Some people are good at seeing a clear picture of the future, whether it is an accurate vision or not. I am not one of those people, and I try not to worry about it. I don’t know how many copies Lucinda will sell or how it will be received by those who read it. Most of that is out of my control now. I’ve written the book; it’s a book I’d enjoy reading. To some degree, that’s the main thing a writer does.

What does interest me is how past decisions and experiences shape the present. When I signed the contract with Stone Garden I decided that, at very least, it would be an experience. In the process of editing the novel and writing this log, I’ve come to realize the importance of my collaboration with Eric. Lucinda at the Window is the viable novel we collaborated on the least.* When left to my own devices I meander my way through a story and get lost in its dark, dead-end alleys. Minnette’s primary criticism of Lucinda in the editing process was that I include too much detail, that my sentences often contain unnecessary words. Being succinct is important. This was a lesson I had half-learned in the writing of my fourth novel Pas de Chat. I wrote Pas de Chat over the summer of 2004. Eric and I discussed what was going on in the novel nearly every day. The writing is tight; worlds ahead of Lucinda.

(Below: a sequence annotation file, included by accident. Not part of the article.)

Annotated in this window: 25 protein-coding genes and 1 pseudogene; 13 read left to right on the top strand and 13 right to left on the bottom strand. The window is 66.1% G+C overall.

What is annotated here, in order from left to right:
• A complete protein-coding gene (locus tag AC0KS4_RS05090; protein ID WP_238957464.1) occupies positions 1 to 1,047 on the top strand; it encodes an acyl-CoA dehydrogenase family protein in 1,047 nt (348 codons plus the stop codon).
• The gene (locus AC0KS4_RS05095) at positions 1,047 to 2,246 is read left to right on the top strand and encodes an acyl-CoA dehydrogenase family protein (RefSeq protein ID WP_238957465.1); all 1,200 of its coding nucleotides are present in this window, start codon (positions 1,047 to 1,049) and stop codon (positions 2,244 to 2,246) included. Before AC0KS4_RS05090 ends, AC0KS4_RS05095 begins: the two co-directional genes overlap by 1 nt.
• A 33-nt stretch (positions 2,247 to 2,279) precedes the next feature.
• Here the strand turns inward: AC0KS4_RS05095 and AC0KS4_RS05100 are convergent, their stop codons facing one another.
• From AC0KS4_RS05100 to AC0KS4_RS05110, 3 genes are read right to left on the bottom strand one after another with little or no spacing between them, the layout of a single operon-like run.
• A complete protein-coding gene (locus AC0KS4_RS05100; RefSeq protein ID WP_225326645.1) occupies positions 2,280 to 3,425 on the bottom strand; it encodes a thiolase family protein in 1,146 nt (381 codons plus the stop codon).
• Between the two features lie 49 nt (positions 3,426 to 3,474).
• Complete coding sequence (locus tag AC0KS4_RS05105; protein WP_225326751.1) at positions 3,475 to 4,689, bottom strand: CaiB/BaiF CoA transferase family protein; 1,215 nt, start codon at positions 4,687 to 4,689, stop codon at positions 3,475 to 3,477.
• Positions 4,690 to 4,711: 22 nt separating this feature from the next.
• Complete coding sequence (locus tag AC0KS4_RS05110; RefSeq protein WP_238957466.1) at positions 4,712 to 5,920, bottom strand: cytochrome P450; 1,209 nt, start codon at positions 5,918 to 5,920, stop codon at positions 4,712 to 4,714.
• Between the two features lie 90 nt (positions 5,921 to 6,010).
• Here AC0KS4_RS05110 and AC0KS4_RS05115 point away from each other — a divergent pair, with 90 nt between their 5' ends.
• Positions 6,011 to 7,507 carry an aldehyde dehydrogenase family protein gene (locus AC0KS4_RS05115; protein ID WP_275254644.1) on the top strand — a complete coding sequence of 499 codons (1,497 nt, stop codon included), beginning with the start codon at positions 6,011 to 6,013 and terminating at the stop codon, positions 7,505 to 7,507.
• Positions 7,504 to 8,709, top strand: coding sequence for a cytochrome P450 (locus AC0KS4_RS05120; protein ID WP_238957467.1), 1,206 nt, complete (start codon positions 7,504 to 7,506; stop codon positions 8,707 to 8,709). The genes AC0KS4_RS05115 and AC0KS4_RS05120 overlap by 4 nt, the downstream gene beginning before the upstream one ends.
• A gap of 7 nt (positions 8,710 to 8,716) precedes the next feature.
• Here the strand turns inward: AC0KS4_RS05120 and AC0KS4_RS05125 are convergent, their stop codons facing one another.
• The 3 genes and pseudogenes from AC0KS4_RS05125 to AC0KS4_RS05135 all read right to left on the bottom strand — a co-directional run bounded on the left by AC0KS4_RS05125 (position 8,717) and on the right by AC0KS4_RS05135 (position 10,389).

I say this lesson was half-learned because, despite the obvious advantages of having someone "in-house" to keep me on the right track in terms of plot  and to prevent me from skipping down descriptive primrose paths, I resist. Over the course of our relationship, the most knock-down drag-out fights between Eric and I have been over writing. I take the position of the lone writer "artiste" against his practical, dispassionate objectivity. It is a false view and it leads to useless arguments. Even for the writer that isn’t in an active collaboration, writing is not a solitary process in the end. And despite Eric’s overview perspective, he is truly concerned in making our writing better…and not just annoying me. Working with an editor has given me a better perspective on this. Changing behavior based on lessons "learned" is no one’s strong point, but maybe I’ve finally had this one drilled into my head.